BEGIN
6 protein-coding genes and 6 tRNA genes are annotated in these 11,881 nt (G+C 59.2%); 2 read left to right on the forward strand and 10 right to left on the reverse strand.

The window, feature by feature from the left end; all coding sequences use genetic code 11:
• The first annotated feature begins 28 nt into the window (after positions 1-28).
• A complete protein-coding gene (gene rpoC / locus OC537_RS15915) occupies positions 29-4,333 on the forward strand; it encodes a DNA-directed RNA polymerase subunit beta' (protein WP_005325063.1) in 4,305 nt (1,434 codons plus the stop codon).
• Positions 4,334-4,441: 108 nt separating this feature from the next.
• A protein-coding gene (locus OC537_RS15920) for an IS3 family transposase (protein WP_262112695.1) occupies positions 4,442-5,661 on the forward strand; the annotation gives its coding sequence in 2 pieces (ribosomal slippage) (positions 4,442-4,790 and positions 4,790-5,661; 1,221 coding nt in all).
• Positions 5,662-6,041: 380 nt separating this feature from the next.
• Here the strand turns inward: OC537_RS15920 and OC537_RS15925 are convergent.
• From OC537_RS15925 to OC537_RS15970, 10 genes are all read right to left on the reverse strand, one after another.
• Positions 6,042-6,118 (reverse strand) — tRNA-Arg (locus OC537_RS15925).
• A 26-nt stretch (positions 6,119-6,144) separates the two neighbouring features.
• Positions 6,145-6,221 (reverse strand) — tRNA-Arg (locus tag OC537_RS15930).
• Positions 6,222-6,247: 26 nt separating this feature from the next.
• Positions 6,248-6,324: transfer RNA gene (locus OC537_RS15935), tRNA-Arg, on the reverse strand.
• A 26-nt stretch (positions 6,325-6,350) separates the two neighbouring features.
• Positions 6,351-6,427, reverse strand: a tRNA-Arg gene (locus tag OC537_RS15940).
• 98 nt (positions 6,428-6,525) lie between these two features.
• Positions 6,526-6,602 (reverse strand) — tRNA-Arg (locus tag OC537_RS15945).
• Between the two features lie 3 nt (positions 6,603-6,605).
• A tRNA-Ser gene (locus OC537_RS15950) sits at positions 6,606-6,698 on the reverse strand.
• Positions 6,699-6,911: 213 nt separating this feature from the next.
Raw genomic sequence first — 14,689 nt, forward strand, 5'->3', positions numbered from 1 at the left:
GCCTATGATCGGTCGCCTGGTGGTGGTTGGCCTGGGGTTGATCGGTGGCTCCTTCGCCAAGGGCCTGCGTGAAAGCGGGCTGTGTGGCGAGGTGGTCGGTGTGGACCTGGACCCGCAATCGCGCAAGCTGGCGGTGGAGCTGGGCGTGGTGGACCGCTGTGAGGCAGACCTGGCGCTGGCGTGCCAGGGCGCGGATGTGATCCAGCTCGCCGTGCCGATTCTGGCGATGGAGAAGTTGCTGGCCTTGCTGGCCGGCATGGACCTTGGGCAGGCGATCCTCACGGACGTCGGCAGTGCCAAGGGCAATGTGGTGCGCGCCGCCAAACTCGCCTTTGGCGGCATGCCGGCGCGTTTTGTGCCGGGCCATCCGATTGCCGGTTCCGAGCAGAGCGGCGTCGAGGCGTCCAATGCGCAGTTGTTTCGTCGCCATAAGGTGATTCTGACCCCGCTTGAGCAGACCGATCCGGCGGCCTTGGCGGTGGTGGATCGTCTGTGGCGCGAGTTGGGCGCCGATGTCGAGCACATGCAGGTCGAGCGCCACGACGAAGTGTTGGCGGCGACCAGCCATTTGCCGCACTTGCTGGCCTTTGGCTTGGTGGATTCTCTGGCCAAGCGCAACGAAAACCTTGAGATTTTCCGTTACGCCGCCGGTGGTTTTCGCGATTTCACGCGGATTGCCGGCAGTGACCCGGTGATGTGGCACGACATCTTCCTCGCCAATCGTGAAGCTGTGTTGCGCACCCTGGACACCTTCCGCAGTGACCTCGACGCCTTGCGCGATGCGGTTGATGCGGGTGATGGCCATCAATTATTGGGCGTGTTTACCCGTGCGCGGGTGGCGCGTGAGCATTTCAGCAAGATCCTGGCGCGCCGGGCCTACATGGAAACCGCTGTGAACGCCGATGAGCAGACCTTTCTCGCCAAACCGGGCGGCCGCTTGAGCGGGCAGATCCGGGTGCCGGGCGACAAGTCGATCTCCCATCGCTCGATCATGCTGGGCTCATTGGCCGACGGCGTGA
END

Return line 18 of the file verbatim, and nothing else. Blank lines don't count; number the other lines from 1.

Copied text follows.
• Positions 6,526-6,602 (reverse strand) — tRNA-Arg (locus tag OC537_RS15945).